Congresswoman Karen Bass (File photo)

Rep. Karen Bass (D-Calif.), chair of the Congressional Black Caucus, was elected to chair the House Foreign Affairs Subcommittee on Africa, Global Health, Global Human Rights and International Organizations. Upon her appointment, she issued the following statement:

“Congress has an important role to play in foreign policy across the continent of Africa and I am honored to serve as Chair of this subcommittee.  I look forward to continuing our bipartisan work especially in the areas of human rights, democracy, rule of law, and economic development.  I am also particularly interested in finding ways to strengthen US-Africa economic relations.

“Given the broad jurisdiction of the subcommittee, as Chair, I also intend to focus on the impact of climate change; international humanitarian standards for refugees, migrants and asylum seekers; and U.S. military engagement across Africa. I look forward to hearing from and partnering with African nations as we develop legislation to strengthen U.S. Africa engagement.”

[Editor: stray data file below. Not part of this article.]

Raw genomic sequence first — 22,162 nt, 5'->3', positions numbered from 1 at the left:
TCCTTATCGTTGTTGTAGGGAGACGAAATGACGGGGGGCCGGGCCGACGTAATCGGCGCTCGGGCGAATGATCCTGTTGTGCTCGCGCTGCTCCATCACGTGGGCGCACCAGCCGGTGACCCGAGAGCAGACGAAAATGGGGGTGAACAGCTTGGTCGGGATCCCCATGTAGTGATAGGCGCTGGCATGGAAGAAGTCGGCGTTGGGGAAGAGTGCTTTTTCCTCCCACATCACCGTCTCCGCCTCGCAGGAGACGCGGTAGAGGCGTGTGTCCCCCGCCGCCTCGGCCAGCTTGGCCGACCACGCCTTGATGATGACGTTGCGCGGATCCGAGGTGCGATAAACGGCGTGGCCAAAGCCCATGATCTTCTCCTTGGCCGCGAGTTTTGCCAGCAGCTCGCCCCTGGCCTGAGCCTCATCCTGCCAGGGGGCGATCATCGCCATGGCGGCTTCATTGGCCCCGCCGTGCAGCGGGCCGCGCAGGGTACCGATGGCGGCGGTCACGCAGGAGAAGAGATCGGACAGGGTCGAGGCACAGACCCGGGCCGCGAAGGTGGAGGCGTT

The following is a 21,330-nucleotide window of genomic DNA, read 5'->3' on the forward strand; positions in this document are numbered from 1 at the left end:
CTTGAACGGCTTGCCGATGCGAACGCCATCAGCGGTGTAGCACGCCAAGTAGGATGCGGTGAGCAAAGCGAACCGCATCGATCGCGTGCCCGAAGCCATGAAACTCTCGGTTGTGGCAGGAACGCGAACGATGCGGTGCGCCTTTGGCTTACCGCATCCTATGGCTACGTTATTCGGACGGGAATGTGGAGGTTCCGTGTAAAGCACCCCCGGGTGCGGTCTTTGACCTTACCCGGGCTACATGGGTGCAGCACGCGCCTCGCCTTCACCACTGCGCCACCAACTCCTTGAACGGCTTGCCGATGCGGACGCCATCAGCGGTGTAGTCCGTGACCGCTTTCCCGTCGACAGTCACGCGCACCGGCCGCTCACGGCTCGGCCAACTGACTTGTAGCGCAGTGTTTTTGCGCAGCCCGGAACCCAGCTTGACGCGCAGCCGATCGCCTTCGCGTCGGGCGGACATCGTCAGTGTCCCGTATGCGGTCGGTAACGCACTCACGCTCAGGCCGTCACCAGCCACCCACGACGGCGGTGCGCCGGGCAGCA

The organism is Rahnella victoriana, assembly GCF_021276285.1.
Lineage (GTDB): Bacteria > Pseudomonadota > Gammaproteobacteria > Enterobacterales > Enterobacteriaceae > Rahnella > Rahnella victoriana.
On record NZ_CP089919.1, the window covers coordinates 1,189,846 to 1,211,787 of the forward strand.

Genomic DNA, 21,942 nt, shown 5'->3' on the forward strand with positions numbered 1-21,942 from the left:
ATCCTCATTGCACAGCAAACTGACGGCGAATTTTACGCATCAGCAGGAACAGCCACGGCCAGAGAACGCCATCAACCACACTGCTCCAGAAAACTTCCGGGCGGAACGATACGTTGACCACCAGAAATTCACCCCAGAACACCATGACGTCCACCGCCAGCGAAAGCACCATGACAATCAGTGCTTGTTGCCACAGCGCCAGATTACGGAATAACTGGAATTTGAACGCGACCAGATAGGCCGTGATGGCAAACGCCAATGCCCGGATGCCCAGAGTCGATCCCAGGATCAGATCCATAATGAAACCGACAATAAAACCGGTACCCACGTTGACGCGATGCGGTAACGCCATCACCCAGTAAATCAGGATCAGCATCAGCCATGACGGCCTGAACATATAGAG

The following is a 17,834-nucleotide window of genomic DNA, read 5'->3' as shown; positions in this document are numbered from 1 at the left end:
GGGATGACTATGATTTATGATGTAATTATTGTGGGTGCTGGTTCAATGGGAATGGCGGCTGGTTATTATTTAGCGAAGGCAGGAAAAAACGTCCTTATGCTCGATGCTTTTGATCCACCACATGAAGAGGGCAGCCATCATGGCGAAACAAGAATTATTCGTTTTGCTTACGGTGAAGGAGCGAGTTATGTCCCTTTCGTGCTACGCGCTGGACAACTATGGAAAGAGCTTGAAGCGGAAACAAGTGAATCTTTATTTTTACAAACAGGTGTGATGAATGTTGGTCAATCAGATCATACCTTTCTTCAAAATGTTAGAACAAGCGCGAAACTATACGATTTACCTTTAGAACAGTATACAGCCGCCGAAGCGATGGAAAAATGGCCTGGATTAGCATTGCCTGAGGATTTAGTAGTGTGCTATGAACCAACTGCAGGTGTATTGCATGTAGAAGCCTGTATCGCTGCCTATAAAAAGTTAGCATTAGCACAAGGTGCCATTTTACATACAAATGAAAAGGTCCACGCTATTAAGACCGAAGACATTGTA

More about the Chair:

Rep. Karen Bass became the first-ever African American woman to become Speaker of any state legislature in the United States in 2008. During her time as Speaker of the California State Assembly, California faced its worst economic recession since the Great Depression. Rep. Bass worked with then-Governor Arnold Schwarzenegger, David Cogdill, California State Senator and former Senate Republican Leader; Darrell Steinberg, California State Senator and Democratic Senate President pro Tem; and Michael Villines, California State Assembly Member and former Assembly Republican Leader, to pass a budget that eventually earned her and the three other legislators the 2010 John F. Kennedy Profile in Courage Award for their bipartisan negotiating efforts.

Elected to Congress in 2010, Rep. Bass serves as the Chair of the 55-member Congressional Black Caucus and also serves on the House Committee on the Judiciary, where she continues to push for criminal justice reform.